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Cablegate: Copenhagen Readout: Colombia Looks to Consolidate Leadership

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R 082251Z JAN 10
FM AMEMBASSY BOGOTA
TO RUEHC/SECSTATE WASHDC 1991
INFO ENVIRONMENT SCIENCE AND TECHNOLOGY COLLECTIVE
RHEBAAA/DEPT OF ENERGY WASHINGTON DC
RHMFIUU/HQ EPA WASHINGTON DC
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RUEHC/DEPT OF AGRICULTURE WASHINGTON DC
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UNCLAS SECTION 01 OF 02 BOGOTA 000098

SIPDIS
PASS TO OES, IO

E.O. 12958: N/A
TAGS: SENV EAGR PREL ENRG ECON EAID CO
SUBJECT: COPENHAGEN READOUT: COLOMBIA LOOKS TO CONSOLIDATE LEADERSHIP
ROLE

REF: 09 BOGOTA 3303; 09 BOGOTA 3511; 09 BOGOTA 3489

1. (SBU) Summary. Environment Minister Carlos Costa
discussed the results of the Copenhagen summit with EconCouns and
ESTH officer on January 6. Costa noted the difficult nature of
the negotiations, faulting the Bolivarian Alliance for the Americas
(ALBA) countries and Sudan for blocking progress. He raised the
importance of coming up with a "Plan B" for talks in Mexico City in
December if an agreement cannot be reached with those countries,
which could entail dropping them from the agreement. He also
stressed that it is important to show results from Copenhagen in
the form of solid financial commitments before Mexico in order for
the process to gain credibility. In preparation for the Mexico
City talks, Costa said Colombia plans to strengthen the
"Like-Minded Latins" group and look for more allies within the
G-77. Costa reiterated his invitation to the U.S. negotiating team
to visit Colombia to become familiar with forestry issues here.
End Summary.

U.S. IMAGE IMPROVED AT COPENHAGEN

--------------------------------------------- -----

2. (SBU) Environment Minister Costa credited President Obama
and Secretary Clinton with changing the perception of the U.S. as a
country unwilling to take steps against climate change, saying that
he felt the U.S. image was bolstered by their actions at
Copenhagen. Costa also mentioned China's massive public relations
campaign, noting the Chinese Ambassador to Colombia visited his
office the day after Copenhagen ended to defend its position.

OBSTRUCTIVE COUNTRIES SPOILED CHANCES FOR AN AGREEMENT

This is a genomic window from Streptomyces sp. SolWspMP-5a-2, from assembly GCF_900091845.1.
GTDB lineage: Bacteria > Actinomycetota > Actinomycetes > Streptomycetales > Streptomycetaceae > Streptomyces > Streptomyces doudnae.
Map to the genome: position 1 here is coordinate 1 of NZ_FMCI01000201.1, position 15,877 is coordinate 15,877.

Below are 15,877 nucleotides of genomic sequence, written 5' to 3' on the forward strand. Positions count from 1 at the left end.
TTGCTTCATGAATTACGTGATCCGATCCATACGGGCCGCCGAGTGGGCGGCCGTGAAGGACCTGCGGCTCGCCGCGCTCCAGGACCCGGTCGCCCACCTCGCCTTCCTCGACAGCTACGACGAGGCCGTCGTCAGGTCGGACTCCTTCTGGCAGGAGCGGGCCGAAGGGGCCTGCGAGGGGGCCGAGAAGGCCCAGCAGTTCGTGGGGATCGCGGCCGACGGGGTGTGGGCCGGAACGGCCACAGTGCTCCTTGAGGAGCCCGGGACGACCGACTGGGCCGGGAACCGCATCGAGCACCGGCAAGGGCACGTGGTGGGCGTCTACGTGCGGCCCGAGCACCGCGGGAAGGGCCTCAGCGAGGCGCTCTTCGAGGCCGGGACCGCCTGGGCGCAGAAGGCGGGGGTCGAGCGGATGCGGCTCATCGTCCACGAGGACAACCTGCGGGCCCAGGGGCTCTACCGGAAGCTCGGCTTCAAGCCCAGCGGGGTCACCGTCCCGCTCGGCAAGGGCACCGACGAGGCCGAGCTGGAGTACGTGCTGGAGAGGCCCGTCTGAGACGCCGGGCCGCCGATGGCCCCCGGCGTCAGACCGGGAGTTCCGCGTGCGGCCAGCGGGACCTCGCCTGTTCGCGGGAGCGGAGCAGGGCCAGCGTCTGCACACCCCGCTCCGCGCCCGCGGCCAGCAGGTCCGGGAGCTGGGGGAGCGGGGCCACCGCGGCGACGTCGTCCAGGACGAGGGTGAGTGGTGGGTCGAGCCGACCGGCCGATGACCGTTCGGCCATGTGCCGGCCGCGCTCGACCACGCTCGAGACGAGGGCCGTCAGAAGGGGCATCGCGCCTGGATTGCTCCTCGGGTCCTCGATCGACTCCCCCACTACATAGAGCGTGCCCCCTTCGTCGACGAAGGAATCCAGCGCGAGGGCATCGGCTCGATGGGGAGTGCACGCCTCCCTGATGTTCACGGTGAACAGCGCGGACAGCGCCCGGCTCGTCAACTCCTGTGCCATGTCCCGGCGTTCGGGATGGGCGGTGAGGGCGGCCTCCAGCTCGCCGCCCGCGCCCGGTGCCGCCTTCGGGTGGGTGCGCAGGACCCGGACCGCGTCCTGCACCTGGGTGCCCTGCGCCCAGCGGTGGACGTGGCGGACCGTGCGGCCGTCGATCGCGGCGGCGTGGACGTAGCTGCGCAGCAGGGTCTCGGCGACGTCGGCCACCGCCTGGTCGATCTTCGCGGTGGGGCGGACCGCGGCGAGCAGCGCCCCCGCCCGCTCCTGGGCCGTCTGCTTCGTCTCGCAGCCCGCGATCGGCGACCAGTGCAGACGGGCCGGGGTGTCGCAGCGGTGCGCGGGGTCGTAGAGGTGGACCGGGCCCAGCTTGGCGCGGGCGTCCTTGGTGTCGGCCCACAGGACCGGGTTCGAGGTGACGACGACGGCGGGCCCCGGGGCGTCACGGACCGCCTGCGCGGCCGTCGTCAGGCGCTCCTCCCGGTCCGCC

--------------------------------------------- ----------------------
------------------------

3. (SBU) Costa was critical of several countries' actions at
Copenhagen, including Brazil for only defending its own interests
during the talks. He charged that Brazil was complacent and
unproductive during the talks as it already had a deforestation
deal with Norway. He expressed no surprise at the
uncooperativeness of ALBA countries and Sudan, whose "ridiculous
rhetoric" comparing the results of the conference to genocide
brought down the level of discourse. Costa highlighted the
difference between the views of the leadership of the G-77 and the
actual position of many countries within the group. He suggested
there be a Plan B for the next summit that could exclude those
obstructionist countries if necessary.

ADMINISTRATIVE PROBLEMS HINDERED PROCESS AT COPENHAGEN

--------------------------------------------- ----------------------
---------------

4. (SBU) Costa was critical of the Danish hosts, explaining

BOGOTA 00000098 002 OF 002


that their credibility was damaged by the perception that they were
autocratic, inflexible and non-transparent. He also believed the
Presidency and Secretary of the COP were weak and relied too much
on the chairs of working groups to achieve consensus. Costa noted
that after the heads of state arrived, the general perception
amongst countries not included in the final leaders' meeting was
that the conference lacked transparency.

FUTURE STEPS FOR COLOMBIA

---------------------------------------

5. (SBU) Costa noted there is a plurality of views within
the G-77 and said he hoped to strengthen Colombia's position within
the group by cultivating more like-minded allies. He also hopes to
have several meetings of the "Like-Minded Latins" group to
consolidate its position before the next climate change conference
in Mexico City in December. Costa was pleased that Colombia -- a
middle income country that is not an island and is a low emitter of
carbon -- was selected to represent this group of countries. Costa
was also pleased that Colombia was included in the pre-COP and the
final small group negotiations at the end of the talks.

6. (SBU) Costa believes it will be important to produce
concrete results before the Mexico City summit in order to bring
credibility to the process, including disbursement of financial
commitments. Costa was pleased at the creation of a deforestation
fund of USD 3.5 million and suggested Colombia host a pilot
program, stating that money invested in Colombia's forestry
programs "would not be money wasted". He reiterated his invitation
to the U.S. climate negotiators to visit Colombia to see first-hand
Colombia's forestry programs and the challenges they face.

7. (SBU) Comment: Colombia seeks to continue its leadership
role on climate change matters in the region and within the G-77.
While the GOC wanted a stronger agreement at Copenhagen (see
reftels), it sees the accord as a step forward. Colombia is a
strong ally on climate change and we should continue to deepen our
engagement with Colombia to advance our common goals at the Mexico
City talks. End Comment.
BROWNFIELD

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